| Wed, Sep 09, 2015 @ 09:00 AM

Hearing Impaired? Communicate Smarter, Not Harder

Posted by Medicare Made Clear

hearing lossAnyone who has trouble hearing or who has a loved one with hearing problems knows how difficult it can be to have a simple conversation.

What often happens is the person who is hearing impaired asks “What?” and the other person repeats the conversation over and over again. Then, at least one person gets frustrated and walks away from the entire conversation.

If this has happened to you, one of the first steps to help lessen frustration and communicate effectively is to get everyone in the family to admit a hearing problem exists. Once this happens, everyone needs to agree to use patience and to change the way they communicate with each other.

The National Institutes on Aging (NIH) offers a few communication tips that may help make communicating easier.1

If You Have a Hearing Problem

  • Let people know you have a hearing problem.
  • Ask people to face you and to speak more slowly and clearly. Also, ask them to speak louder without shouting.
  • Pay attention to what is being said and to facial expressions or gestures.
  • Let the person talking know if you do not understand what he or she said.
  • Ask the person speaking to reword a sentence and try again.

If Your Loved One Has a Hearing Problem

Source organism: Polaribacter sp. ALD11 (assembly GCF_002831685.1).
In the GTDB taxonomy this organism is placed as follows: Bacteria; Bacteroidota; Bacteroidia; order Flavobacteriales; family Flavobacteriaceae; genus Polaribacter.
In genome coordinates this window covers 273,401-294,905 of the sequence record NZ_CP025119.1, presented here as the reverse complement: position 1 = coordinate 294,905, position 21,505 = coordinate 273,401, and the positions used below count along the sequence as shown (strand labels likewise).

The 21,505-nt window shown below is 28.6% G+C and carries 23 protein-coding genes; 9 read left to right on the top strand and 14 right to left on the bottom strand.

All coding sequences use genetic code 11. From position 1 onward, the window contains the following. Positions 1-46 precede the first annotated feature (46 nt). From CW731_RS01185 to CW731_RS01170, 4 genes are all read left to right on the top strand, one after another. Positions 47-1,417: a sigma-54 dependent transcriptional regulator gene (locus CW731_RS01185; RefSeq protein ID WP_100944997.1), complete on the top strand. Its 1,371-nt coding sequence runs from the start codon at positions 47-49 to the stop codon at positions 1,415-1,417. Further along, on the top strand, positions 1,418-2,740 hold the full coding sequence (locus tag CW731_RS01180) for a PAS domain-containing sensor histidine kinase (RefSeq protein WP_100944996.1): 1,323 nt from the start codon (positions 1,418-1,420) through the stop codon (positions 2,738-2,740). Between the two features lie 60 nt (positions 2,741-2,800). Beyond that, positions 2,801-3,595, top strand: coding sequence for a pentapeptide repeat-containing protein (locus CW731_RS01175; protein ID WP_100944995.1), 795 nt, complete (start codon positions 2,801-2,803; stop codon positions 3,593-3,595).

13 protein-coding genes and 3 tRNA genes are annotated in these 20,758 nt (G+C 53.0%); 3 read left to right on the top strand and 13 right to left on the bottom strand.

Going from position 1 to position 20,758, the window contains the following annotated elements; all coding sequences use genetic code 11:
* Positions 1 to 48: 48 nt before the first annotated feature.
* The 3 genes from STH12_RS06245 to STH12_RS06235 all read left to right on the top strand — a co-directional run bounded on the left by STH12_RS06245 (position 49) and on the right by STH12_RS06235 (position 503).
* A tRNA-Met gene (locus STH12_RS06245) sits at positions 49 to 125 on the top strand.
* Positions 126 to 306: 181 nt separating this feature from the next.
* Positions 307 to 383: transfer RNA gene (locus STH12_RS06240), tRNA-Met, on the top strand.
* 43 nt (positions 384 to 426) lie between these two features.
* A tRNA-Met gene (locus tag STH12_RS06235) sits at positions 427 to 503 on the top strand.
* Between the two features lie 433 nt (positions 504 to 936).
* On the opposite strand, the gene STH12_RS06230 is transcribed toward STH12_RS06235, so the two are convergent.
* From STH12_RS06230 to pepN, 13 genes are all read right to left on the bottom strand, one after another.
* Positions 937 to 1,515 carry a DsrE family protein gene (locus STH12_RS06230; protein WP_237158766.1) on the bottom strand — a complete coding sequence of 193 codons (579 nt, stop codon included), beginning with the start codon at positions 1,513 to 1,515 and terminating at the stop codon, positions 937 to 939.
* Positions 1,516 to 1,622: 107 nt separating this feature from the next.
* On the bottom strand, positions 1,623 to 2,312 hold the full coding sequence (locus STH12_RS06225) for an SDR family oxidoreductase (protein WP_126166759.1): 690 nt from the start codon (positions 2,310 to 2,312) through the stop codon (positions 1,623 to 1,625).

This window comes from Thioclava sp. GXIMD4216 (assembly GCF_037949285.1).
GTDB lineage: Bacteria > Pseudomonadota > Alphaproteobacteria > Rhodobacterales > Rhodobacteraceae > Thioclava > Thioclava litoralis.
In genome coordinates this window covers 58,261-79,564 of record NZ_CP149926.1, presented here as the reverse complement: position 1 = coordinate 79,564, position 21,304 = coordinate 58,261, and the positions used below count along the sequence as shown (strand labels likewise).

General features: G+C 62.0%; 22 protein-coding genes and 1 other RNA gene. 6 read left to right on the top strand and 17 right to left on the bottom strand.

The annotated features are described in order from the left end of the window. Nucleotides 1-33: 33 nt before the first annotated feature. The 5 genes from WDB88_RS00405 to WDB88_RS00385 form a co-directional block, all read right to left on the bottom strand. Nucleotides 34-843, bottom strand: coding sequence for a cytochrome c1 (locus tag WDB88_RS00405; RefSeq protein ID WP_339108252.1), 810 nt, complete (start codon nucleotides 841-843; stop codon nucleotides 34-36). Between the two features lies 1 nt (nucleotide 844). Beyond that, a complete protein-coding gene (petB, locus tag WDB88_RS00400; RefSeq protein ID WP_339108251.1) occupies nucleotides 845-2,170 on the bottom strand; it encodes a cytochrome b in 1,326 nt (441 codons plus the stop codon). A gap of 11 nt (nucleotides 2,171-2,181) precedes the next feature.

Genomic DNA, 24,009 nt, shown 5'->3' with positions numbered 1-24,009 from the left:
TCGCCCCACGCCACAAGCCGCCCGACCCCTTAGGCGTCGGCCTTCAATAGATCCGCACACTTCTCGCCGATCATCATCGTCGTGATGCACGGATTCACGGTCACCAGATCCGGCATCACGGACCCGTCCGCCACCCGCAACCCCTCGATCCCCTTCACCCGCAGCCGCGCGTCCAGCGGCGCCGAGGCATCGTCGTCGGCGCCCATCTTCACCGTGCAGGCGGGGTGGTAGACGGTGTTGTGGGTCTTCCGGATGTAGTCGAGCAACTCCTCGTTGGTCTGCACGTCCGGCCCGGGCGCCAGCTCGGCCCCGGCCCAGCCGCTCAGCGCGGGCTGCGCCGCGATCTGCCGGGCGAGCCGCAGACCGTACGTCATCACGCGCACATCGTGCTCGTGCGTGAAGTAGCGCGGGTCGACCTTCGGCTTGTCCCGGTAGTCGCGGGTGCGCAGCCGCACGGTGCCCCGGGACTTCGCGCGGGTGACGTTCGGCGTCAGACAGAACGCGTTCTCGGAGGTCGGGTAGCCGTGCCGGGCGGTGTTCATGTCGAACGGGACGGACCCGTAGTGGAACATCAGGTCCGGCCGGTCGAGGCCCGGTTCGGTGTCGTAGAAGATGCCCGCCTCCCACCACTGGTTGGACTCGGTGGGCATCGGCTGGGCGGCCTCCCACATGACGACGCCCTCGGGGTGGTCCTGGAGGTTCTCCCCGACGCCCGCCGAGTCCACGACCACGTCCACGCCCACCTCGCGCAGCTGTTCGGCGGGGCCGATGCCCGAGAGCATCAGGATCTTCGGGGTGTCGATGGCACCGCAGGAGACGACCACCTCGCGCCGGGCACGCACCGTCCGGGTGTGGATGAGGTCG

• In a group, include people with hearing loss in the conversation.
  • Find a quiet place to talk to help reduce background noise, especially in restaurants and at social gatherings.
  • Stand in good lighting and use facial expressions or gestures to give clues.
  • Face the person and speak clearly.
  • Speak a little more loudly than normal, but don’t shout.
  • Speak at a reasonable speed.
  • Do not hide your mouth, eat, or chew gum while speaking.
  • Repeat yourself if necessary, using different words.
  • Try to make sure only one person talks at a time.
  • Be patient. Stay positive and relaxed.
  • Ask how you can help.

If you think you have a hearing problem, schedule an appointment with your doctor. Original Medicare does not cover routine hearing exams, but many Medicare Advantage plans or Medicare supplement insurance plans do. Contact your health care provider or your plan’s customer service representative for more information on hearing exams or other hearing-related questions.

Learn more about Original Medicare, Medicare Advantage plans, and Medicare supplement insurance by watching videos from our video library.

For more information, explore MedicareMadeClear.com or contact the Medicare helpline 24 hours a day, seven days a week at 1-800-MEDICARE (1-800-633-4227), TTY 1-877-486-2048.

Resources:

Health & Aging, Hearing Loss, NIH National Institute on Aging

Medicare.gov: Visit the official U.S. government site for Medicare.

Medicare & You: Get the official U.S. government Medicare handbook.

 

1 Health & Aging, Hearing Loss, NIH National Institute on Aging, March 2, 2015

 

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